This movie was the highest grossing film in North America for 2013 – and as such, the only film with a sole female lead to do so since 1973’s Exorcist.  Take that for what you will, but it surprised me by being far more entertaining than I expected.  It moves a little faster than the first, and you really begin to see the evil of the capitol, and the development of the rebellion.  I am now looking forward to the next two, which I was not prior to seeing this.  It is almost three hours long, so may the odds be ever in your favor that you do not have to hit the bathroom in the middle.  See what I did there?
8 of 10.  Gained points for the action sequences, but lost points for the monkeys – scary.  Gained points for Effie’s outfits, lost points Harrleson’s wig.  Lost points for the deadly, deadly fog, and for Katniss thinking maybe she could touch it, and that it wouldn’t be deadly, “what’s this ominous, thick fog that’s rolling towards us in a menacing way?  Perhaps I’ll just reach out and touch it”.  Come on Katniss – you know better.  Gained points for the entertaining sequences at the capitol, but lost points for the drink they have that makes them vomit after they’re full so that they can eat more.  In case you miss the irony of them having that while other districts are starving, Peeta points it out so you can be indignant about it too.  Gained points for Lawrence’s last stare, plus the morphing of the poster for this movie into the poster for the next.

Bonus video 1:  Sam Clafin was in Snow White and the Huntsman, which was rich with potential, but did not really deliver.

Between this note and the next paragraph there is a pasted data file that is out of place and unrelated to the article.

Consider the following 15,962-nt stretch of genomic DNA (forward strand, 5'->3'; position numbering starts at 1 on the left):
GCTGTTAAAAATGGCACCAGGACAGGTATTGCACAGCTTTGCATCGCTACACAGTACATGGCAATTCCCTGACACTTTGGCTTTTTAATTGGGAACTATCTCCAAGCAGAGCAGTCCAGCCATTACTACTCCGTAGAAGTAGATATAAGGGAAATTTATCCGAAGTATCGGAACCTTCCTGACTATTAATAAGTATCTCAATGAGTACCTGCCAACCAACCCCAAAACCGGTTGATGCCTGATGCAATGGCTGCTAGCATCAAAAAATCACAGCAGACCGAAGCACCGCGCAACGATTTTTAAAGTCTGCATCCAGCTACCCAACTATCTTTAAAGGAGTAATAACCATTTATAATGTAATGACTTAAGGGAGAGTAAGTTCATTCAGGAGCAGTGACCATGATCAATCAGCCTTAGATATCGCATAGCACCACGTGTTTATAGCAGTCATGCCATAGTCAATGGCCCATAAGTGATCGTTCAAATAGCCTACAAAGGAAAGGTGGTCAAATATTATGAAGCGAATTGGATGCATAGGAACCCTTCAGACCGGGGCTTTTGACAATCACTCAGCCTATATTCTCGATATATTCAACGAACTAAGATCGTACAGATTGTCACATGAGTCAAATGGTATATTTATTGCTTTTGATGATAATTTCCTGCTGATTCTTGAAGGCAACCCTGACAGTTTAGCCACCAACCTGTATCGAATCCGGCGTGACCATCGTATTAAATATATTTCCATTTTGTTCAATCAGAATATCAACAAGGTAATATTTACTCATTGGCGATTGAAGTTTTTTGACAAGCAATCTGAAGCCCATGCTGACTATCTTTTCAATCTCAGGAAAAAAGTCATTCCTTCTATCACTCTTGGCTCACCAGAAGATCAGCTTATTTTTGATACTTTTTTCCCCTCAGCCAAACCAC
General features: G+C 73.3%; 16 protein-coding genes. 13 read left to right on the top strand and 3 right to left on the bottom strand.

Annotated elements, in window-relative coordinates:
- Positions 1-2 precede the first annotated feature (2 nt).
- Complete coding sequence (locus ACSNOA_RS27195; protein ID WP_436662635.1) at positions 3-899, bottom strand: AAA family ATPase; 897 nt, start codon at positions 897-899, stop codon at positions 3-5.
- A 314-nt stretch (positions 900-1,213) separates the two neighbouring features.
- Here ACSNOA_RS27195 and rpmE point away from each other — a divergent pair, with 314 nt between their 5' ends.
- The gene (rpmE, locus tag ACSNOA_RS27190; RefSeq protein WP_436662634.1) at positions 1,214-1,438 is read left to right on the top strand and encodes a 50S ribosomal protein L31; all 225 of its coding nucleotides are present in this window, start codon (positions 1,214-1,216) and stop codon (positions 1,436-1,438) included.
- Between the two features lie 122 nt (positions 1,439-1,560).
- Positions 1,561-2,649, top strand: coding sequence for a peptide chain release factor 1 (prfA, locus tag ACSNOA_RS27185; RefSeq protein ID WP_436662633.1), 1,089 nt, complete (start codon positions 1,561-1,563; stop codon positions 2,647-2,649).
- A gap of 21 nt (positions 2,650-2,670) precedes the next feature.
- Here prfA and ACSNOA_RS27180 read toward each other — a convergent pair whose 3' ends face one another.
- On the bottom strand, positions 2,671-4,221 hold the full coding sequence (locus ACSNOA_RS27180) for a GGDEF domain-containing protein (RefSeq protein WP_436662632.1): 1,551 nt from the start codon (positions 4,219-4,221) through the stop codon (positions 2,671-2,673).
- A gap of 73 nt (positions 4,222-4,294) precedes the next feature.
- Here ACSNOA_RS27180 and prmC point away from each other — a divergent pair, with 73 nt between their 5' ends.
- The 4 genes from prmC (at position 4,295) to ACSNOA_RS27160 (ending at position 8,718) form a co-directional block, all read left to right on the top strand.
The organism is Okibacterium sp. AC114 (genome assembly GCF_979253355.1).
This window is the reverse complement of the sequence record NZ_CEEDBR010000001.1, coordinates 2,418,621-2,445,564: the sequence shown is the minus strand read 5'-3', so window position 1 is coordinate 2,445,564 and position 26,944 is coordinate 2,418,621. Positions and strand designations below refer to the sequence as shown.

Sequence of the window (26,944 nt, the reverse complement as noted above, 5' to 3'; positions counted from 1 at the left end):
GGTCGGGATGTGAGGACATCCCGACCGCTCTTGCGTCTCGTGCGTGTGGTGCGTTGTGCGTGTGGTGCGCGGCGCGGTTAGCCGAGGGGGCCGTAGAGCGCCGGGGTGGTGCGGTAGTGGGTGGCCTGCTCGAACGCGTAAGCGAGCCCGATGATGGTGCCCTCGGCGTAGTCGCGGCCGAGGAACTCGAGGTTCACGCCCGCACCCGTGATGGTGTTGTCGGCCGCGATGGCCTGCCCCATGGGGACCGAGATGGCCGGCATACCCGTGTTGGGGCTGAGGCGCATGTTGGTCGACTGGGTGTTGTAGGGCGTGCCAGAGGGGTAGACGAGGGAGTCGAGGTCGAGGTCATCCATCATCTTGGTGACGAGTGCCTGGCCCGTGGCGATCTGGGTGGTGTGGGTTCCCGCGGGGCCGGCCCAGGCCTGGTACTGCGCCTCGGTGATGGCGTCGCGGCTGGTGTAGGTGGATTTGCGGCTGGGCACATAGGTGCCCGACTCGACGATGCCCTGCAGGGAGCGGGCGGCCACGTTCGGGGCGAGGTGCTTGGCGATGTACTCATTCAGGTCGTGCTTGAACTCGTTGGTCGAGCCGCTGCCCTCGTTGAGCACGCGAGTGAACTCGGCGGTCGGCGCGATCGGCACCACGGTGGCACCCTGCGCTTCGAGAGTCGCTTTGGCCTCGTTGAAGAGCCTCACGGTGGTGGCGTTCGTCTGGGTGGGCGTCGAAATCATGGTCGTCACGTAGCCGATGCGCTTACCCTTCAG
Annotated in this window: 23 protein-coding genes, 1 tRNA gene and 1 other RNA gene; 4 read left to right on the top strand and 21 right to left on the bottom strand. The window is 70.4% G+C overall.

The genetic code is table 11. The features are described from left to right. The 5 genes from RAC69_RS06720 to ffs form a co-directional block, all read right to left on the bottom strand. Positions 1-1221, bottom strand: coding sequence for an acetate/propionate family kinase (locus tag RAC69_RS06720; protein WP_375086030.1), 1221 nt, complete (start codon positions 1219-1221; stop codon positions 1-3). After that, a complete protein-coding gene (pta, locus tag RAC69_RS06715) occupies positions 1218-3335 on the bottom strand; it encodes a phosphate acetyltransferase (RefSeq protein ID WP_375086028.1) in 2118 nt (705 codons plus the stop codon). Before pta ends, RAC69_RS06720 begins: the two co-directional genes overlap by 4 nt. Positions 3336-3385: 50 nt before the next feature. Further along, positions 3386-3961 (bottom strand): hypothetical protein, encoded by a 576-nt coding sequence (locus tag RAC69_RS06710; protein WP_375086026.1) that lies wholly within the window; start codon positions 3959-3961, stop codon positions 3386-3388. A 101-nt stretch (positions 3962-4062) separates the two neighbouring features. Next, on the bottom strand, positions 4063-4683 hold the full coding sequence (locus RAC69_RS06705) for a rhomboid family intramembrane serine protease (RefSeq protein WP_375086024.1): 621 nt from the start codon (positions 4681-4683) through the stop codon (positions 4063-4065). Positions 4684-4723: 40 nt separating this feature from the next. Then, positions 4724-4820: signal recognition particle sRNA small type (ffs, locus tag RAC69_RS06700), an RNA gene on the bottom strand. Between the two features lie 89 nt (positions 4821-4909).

Bonus Video 2:  Battle Royale – the Japanese movie that came out in 1999 and is similar in that a group of 9th graders fight to the death.

Bonus Video 3:  Philip Seymour Hoffman was a good guy in Twister!  Well, not really a good guy, just a guy – the bad guy was a tornado with a flying cow inside of it, so by default he’s a good guy.

Bonus Video 3:  The Catching Fire San Deigo Comic-Con 2013 panel.

Friday, January 17, 2014

Movie Review: Dallas Buyers Club (R – 117 minutes)

When AIDS first hit hard in the late 80s and early 90s, it was a death sentence, and there was very little hope in the way of medications and anyone who contracted HIV was doomed to get full-blown AIDS, become an emaciated wreck of a person as their immune system shut down, and eventually die.  Since then, huge advancements have been made in the treatment of HIV and people who contract it are able to live almost normal lives, as long as they take care of themselves.  There have been several movies about the crisis from different points of view, the most well-known of which is Tom Hanks's Oscar-winning Philadelphia.

Dallas Buyers Club tells the true story of a good-ol-boy Texan rodeo rider named Ron Woodroof who was as hetero as they come, and contracted AIDS due to having unprotected sex with as many women as he could find.  He first reacts with shock, as he doesn’t believe he could get the disease, but then he does his research and sets out to find the drugs that will help him survive.